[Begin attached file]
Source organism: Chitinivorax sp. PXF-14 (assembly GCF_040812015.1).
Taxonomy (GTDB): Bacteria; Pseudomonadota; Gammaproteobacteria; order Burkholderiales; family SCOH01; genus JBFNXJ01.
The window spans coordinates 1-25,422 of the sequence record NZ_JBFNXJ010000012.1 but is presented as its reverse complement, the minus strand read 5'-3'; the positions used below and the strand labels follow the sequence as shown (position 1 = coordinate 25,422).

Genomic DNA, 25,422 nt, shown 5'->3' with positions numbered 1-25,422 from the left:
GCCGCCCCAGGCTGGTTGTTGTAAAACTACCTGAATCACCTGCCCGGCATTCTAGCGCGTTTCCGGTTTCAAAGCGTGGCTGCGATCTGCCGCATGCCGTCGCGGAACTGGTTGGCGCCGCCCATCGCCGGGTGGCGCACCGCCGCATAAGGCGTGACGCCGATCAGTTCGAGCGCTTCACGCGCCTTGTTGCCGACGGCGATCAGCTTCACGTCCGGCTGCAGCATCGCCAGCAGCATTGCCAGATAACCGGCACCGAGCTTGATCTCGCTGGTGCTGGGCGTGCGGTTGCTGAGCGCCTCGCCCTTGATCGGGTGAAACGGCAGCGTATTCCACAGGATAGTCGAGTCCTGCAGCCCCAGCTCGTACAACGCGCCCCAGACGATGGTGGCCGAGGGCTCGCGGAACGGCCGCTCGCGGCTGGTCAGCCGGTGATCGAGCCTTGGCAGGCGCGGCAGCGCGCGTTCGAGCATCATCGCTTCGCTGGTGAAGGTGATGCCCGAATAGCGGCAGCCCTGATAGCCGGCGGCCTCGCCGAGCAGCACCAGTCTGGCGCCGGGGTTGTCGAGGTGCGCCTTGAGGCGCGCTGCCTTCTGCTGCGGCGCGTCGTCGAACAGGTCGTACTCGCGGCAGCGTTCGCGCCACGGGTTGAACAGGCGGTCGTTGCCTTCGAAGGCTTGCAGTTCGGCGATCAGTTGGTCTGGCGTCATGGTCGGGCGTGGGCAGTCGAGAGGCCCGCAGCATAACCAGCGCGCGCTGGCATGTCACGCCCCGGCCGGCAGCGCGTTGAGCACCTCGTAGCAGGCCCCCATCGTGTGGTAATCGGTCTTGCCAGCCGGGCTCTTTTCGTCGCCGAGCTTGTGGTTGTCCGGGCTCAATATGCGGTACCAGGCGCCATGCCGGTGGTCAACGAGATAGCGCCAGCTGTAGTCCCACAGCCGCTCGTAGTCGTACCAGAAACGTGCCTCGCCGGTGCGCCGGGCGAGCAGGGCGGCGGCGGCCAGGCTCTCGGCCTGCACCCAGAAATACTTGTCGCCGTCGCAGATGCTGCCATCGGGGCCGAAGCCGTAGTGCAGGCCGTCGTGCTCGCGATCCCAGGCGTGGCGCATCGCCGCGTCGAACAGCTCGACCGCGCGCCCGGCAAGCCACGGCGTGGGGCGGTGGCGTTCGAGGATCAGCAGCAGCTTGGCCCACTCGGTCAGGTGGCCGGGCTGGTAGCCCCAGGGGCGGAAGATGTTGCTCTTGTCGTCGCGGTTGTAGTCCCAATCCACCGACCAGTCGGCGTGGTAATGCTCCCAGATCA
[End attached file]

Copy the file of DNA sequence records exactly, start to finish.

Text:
Source organism: Chitinivorax sp. PXF-14 (assembly GCF_040812015.1).
Taxonomy (GTDB): Bacteria; Pseudomonadota; Gammaproteobacteria; order Burkholderiales; family SCOH01; genus JBFNXJ01.
The window spans coordinates 1-25,422 of the sequence record NZ_JBFNXJ010000012.1 but is presented as its reverse complement, the minus strand read 5'-3'; the positions used below and the strand labels follow the sequence as shown (position 1 = coordinate 25,422).

Genomic DNA, 25,422 nt, shown 5'->3' with positions numbered 1-25,422 from the left:
GCCGCCCCAGGCTGGTTGTTGTAAAACTACCTGAATCACCTGCCCGGCATTCTAGCGCGTTTCCGGTTTCAAAGCGTGGCTGCGATCTGCCGCATGCCGTCGCGGAACTGGTTGGCGCCGCCCATCGCCGGGTGGCGCACCGCCGCATAAGGCGTGACGCCGATCAGTTCGAGCGCTTCACGCGCCTTGTTGCCGACGGCGATCAGCTTCACGTCCGGCTGCAGCATCGCCAGCAGCATTGCCAGATAACCGGCACCGAGCTTGATCTCGCTGGTGCTGGGCGTGCGGTTGCTGAGCGCCTCGCCCTTGATCGGGTGAAACGGCAGCGTATTCCACAGGATAGTCGAGTCCTGCAGCCCCAGCTCGTACAACGCGCCCCAGACGATGGTGGCCGAGGGCTCGCGGAACGGCCGCTCGCGGCTGGTCAGCCGGTGATCGAGCCTTGGCAGGCGCGGCAGCGCGCGTTCGAGCATCATCGCTTCGCTGGTGAAGGTGATGCCCGAATAGCGGCAGCCCTGATAGCCGGCGGCCTCGCCGAGCAGCACCAGTCTGGCGCCGGGGTTGTCGAGGTGCGCCTTGAGGCGCGCTGCCTTCTGCTGCGGCGCGTCGTCGAACAGGTCGTACTCGCGGCAGCGTTCGCGCCACGGGTTGAACAGGCGGTCGTTGCCTTCGAAGGCTTGCAGTTCGGCGATCAGTTGGTCTGGCGTCATGGTCGGGCGTGGGCAGTCGAGAGGCCCGCAGCATAACCAGCGCGCGCTGGCATGTCACGCCCCGGCCGGCAGCGCGTTGAGCACCTCGTAGCAGGCCCCCATCGTGTGGTAATCGGTCTTGCCAGCCGGGCTCTTTTCGTCGCCGAGCTTGTGGTTGTCCGGGCTCAATATGCGGTACCAGGCGCCATGCCGGTGGTCAACGAGATAGCGCCAGCTGTAGTCCCACAGCCGCTCGTAGTCGTACCAGAAACGTGCCTCGCCGGTGCGCCGGGCGAGCAGGGCGGCGGCGGCCAGGCTCTCGGCCTGCACCCAGAAATACTTGTCGCCGTCGCAGATGCTGCCATCGGGGCCGAAGCCGTAGTGCAGGCCGTCGTGCTCGCGATCCCAGGCGTGGCGCATCGCCGCGTCGAACAGCTCGACCGCGCGCCCGGCAAGCCACGGCGTGGGGCGGTGGCGTTCGAGGATCAGCAGCAGCTTGGCCCACTCGGTCAGGTGGCCGGGCTGGTAGCCCCAGGGGCGGAAGATGTTGCTCTTGTCGTCGCGGTTGTAGTCCCAATCCACCGACCAGTCGGCGTGGTAATGCTCCCAGATCA